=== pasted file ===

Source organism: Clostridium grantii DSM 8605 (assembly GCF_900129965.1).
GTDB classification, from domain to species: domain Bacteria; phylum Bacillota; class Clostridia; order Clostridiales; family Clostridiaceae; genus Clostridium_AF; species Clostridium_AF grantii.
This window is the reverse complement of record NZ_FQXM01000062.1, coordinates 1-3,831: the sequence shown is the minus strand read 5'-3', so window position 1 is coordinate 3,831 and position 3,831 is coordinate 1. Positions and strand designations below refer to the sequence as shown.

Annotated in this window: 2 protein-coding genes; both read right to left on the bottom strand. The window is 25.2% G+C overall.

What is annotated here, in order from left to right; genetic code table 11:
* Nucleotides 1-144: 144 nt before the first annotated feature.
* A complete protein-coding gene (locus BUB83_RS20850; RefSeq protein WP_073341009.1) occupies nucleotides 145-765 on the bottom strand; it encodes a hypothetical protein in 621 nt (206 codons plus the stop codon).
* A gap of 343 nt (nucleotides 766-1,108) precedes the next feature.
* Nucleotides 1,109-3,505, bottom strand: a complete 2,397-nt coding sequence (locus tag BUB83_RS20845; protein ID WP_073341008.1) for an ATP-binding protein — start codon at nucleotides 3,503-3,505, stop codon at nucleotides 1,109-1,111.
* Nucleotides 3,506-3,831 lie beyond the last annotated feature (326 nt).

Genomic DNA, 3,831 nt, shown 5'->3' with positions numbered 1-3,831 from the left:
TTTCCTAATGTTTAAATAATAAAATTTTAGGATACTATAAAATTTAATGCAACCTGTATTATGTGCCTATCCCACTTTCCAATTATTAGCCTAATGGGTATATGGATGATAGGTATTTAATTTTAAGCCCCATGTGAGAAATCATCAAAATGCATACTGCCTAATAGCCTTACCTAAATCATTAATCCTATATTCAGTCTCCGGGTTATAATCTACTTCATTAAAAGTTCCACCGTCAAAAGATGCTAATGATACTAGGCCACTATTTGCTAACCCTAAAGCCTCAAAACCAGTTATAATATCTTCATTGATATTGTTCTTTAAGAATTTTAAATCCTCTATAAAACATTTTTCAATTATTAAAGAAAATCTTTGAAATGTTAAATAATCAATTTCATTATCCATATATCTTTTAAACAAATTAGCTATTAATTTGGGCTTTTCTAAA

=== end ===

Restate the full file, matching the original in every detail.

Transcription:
Source organism: Clostridium grantii DSM 8605 (assembly GCF_900129965.1).
GTDB classification, from domain to species: domain Bacteria; phylum Bacillota; class Clostridia; order Clostridiales; family Clostridiaceae; genus Clostridium_AF; species Clostridium_AF grantii.
This window is the reverse complement of record NZ_FQXM01000062.1, coordinates 1-3,831: the sequence shown is the minus strand read 5'-3', so window position 1 is coordinate 3,831 and position 3,831 is coordinate 1. Positions and strand designations below refer to the sequence as shown.

Annotated in this window: 2 protein-coding genes; both read right to left on the bottom strand. The window is 25.2% G+C overall.

What is annotated here, in order from left to right; genetic code table 11:
* Nucleotides 1-144: 144 nt before the first annotated feature.
* A complete protein-coding gene (locus BUB83_RS20850; RefSeq protein WP_073341009.1) occupies nucleotides 145-765 on the bottom strand; it encodes a hypothetical protein in 621 nt (206 codons plus the stop codon).
* A gap of 343 nt (nucleotides 766-1,108) precedes the next feature.
* Nucleotides 1,109-3,505, bottom strand: a complete 2,397-nt coding sequence (locus tag BUB83_RS20845; protein ID WP_073341008.1) for an ATP-binding protein — start codon at nucleotides 3,503-3,505, stop codon at nucleotides 1,109-1,111.
* Nucleotides 3,506-3,831 lie beyond the last annotated feature (326 nt).

Genomic DNA, 3,831 nt, shown 5'->3' with positions numbered 1-3,831 from the left:
TTTCCTAATGTTTAAATAATAAAATTTTAGGATACTATAAAATTTAATGCAACCTGTATTATGTGCCTATCCCACTTTCCAATTATTAGCCTAATGGGTATATGGATGATAGGTATTTAATTTTAAGCCCCATGTGAGAAATCATCAAAATGCATACTGCCTAATAGCCTTACCTAAATCATTAATCCTATATTCAGTCTCCGGGTTATAATCTACTTCATTAAAAGTTCCACCGTCAAAAGATGCTAATGATACTAGGCCACTATTTGCTAACCCTAAAGCCTCAAAACCAGTTATAATATCTTCATTGATATTGTTCTTTAAGAATTTTAAATCCTCTATAAAACATTTTTCAATTATTAAAGAAAATCTTTGAAATGTTAAATAATCAATTTCATTATCCATATATCTTTTAAACAAATTAGCTATTAATTTGGGCTTTTCTAAA